We’re asking ourselves if we want to go to the March 15th climate demo. We tried to go to a reformist demo for the planet a couple months ago. It felt like crap. We’ve been in demos before where we weren’t feeling it, where we didn’t feel in our place (like in a union demo). But there it was really of an entirely different order. Like total incommunicability between our bodies and theirs (or something like that). Like, we didn’t even feel like we were on the same side of the barricade.
The thing is, we came to realize, in that struggle there is no barricade whatsoever.
It’s a struggle without conflict, without antagonism (moreover, it isn’t a struggle). These citizens see themselves as all in agreement and all guilty (as is proper to citizenship, we might add). So we don’t hold it against this movement that it isn’t going far enough, as we reproach so regularly syndicalism’s remaining elements of class struggle. We hold against it what it prevents, by mobilizing people as interior to the system, therefore amputating the negativity of their struggles. We take issue with it for spreading so widely the myth of entirely positive action, where “initiatives” are not corollaries of the destruction of that to which they claim to be alternatives.
That said, as weak as these foundations appear to us, one really gets the impression that people seem to be doing shit. They’re becoming zero-waste, they’re refusing to eat pork roast in their family dinners, they’re dropping out of social sciences to go study agriculture in VICTORIAVILLE (?!?)
Maybe it doesn’t only suck.
We ought to think through the fact that anxious anticipation in the face of the present environmental disaster is an affect widely shared by our generation. And ask ourselves why a certain atemporal anti-capitalism doesn’t succeed in resonating with this affect. We should maybe consider our contemporaries’ obsession with modifying their behaviors and individual lives not only as a variant of their obsession with the construction of their own personal identities, but also as the neoliberal disarming of a rage of which they’ve been dispossessed. To see the compulsive agitation around environmental concerns as not just another fashion, but as the system’s last chance for channeling a panic that traverses our generation. A panic that we feel too, even if, when we think about it for more than 15 seconds, we deal with it by telling ourselves that capitalism is the problem.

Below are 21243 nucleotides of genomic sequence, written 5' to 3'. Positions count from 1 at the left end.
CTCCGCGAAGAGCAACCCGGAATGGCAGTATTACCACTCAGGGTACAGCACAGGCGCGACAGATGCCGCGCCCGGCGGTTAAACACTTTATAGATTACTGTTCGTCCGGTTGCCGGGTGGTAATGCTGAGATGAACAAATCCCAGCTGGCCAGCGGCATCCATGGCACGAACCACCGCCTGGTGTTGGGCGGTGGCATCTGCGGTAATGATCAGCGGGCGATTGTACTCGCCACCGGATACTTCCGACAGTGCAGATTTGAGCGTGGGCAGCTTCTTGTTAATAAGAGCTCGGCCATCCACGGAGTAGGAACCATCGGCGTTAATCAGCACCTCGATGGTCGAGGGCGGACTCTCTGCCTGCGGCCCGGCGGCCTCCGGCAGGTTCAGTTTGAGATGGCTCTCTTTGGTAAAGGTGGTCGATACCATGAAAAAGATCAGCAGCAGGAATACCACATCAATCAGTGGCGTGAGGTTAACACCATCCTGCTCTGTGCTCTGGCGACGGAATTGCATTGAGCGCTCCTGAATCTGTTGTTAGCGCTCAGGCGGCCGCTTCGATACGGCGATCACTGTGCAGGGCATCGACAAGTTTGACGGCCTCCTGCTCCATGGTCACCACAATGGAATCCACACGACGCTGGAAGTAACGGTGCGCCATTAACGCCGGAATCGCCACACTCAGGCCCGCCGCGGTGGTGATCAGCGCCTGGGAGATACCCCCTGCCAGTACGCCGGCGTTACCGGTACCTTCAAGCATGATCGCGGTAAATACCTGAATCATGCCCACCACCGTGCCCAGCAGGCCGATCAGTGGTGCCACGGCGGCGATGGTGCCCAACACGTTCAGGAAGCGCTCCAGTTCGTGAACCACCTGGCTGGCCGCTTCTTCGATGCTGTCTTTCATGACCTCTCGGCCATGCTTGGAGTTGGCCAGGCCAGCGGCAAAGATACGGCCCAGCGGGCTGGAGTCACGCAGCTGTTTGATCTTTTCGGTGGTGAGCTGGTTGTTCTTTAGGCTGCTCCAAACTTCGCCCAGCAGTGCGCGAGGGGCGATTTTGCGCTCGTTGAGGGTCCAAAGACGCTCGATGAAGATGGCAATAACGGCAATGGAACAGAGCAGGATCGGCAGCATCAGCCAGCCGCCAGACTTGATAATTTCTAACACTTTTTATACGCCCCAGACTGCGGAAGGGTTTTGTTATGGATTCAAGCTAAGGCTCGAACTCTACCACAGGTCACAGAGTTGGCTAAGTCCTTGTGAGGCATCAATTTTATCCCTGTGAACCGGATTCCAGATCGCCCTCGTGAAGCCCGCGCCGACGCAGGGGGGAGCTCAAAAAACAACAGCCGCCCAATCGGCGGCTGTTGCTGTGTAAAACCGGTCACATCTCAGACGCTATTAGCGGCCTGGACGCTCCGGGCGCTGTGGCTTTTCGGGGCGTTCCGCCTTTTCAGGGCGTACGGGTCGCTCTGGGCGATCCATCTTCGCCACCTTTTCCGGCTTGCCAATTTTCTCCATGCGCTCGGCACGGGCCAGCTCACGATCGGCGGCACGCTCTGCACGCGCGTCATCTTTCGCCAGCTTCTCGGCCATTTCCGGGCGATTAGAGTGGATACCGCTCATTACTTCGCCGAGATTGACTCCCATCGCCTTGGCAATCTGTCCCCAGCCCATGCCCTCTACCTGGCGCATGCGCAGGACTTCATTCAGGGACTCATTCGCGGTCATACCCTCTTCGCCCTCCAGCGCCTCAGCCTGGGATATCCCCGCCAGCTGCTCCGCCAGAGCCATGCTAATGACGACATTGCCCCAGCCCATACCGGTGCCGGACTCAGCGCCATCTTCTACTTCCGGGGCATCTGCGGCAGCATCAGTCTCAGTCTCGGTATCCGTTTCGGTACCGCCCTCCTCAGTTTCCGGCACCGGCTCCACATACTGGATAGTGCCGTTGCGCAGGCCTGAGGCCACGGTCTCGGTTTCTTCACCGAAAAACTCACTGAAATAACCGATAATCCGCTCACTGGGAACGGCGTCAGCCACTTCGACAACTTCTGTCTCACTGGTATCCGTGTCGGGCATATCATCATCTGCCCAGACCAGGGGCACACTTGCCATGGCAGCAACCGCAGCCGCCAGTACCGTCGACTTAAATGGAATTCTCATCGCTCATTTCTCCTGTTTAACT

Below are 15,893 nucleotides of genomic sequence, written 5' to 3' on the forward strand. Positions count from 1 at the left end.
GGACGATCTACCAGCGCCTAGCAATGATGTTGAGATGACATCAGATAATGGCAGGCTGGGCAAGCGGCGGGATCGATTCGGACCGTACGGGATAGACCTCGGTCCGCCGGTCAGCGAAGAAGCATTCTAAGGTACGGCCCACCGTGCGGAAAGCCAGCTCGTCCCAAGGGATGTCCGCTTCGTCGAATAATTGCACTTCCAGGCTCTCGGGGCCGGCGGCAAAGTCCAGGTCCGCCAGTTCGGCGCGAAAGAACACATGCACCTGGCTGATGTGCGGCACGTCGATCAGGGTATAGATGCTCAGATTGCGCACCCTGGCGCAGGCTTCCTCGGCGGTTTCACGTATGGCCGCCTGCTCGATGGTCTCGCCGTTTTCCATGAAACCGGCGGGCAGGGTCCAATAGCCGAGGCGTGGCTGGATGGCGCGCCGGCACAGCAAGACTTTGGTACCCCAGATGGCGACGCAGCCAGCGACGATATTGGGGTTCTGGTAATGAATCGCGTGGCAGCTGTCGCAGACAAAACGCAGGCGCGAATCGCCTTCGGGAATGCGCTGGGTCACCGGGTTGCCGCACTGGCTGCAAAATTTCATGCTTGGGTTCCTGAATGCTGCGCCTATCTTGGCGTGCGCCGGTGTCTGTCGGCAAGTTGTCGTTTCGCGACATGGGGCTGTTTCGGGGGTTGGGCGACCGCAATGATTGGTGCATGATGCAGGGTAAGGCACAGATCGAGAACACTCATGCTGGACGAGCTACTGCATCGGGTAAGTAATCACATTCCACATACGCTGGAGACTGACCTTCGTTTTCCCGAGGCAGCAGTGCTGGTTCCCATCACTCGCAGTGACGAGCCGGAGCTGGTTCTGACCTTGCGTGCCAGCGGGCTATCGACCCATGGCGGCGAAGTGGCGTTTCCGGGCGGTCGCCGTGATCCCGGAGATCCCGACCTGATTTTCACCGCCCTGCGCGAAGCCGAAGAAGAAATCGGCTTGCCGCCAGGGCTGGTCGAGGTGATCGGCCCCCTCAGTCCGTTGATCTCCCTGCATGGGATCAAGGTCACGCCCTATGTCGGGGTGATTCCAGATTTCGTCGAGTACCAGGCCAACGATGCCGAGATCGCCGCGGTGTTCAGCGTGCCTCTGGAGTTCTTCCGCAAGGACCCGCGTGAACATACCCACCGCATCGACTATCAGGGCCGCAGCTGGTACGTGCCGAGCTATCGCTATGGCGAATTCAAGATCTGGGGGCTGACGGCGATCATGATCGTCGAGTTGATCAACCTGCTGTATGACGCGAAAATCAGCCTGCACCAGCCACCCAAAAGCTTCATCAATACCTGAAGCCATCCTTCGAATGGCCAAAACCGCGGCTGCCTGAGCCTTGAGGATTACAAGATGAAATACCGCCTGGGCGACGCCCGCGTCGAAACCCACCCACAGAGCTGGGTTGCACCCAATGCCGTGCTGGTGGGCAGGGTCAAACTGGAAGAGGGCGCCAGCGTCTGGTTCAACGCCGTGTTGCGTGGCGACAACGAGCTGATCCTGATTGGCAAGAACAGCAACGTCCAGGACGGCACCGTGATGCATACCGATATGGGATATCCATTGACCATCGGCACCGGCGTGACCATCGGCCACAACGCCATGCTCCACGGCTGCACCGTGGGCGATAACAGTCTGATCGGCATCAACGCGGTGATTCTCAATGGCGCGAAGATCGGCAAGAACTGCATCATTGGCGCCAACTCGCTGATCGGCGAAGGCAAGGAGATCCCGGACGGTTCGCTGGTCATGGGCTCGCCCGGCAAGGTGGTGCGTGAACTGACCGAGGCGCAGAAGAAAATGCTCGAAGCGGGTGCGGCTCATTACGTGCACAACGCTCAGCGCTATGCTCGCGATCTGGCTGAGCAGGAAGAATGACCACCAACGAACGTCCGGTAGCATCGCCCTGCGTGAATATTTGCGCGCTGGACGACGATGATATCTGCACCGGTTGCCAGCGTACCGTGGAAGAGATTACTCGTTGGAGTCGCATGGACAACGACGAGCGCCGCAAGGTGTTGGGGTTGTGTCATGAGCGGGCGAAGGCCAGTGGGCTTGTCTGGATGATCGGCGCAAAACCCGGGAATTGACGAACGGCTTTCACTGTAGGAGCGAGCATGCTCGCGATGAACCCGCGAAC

In any case, this panic doesn’t start the first time we learn whatever catastrophic statistics on climate change: it is felt, it circulates, it exists between us. The endless awareness campaigns targeting us don’t set it off: they pacify it. Because it’s indeed an unprecedented achievement in pacification that a generation that has been told since a very young age of the coming collapse of the world it inhabits is not already in armed struggle.
Their March 15th and ours shouldn’t prudently ignore one another. Because, you know, our infinite capacity for disinterest in what’s going on outside of our milieus maybe isn’t among our best qualities. Maybe, in fact, it’s interesting that mainstream environmentalism is seeing the possibility for a certain offensivity opened up (offensivity that of course exists already in land defense struggles and among radical environmentalists).
Guys! We really don’t want to be the 50 dumbasses just doing their annual March 15th demo, believing we’re experimenting with the actions of their civil war, and not even able to feel concerned by the fact that people who have never gone on strike have begun saying that the climate is a structural question. How about we admit that environmental concerns are one of the rare things right now that are pushing people to make changes in their lives. Perhaps we shouldn’t let this momentum pass us by completely, even if sometimes it seems driven solely by the winds of neoliberalism. We could work to return to it the conflictual dimension that should in all logic be its foundation.
The night of March 15th, we’ll be happy to find ourselves amongst one another. But we’ve got to remember that when something really goes down, we’re always the first to be surprised, so let’s keep on the lookout for what could surpass us.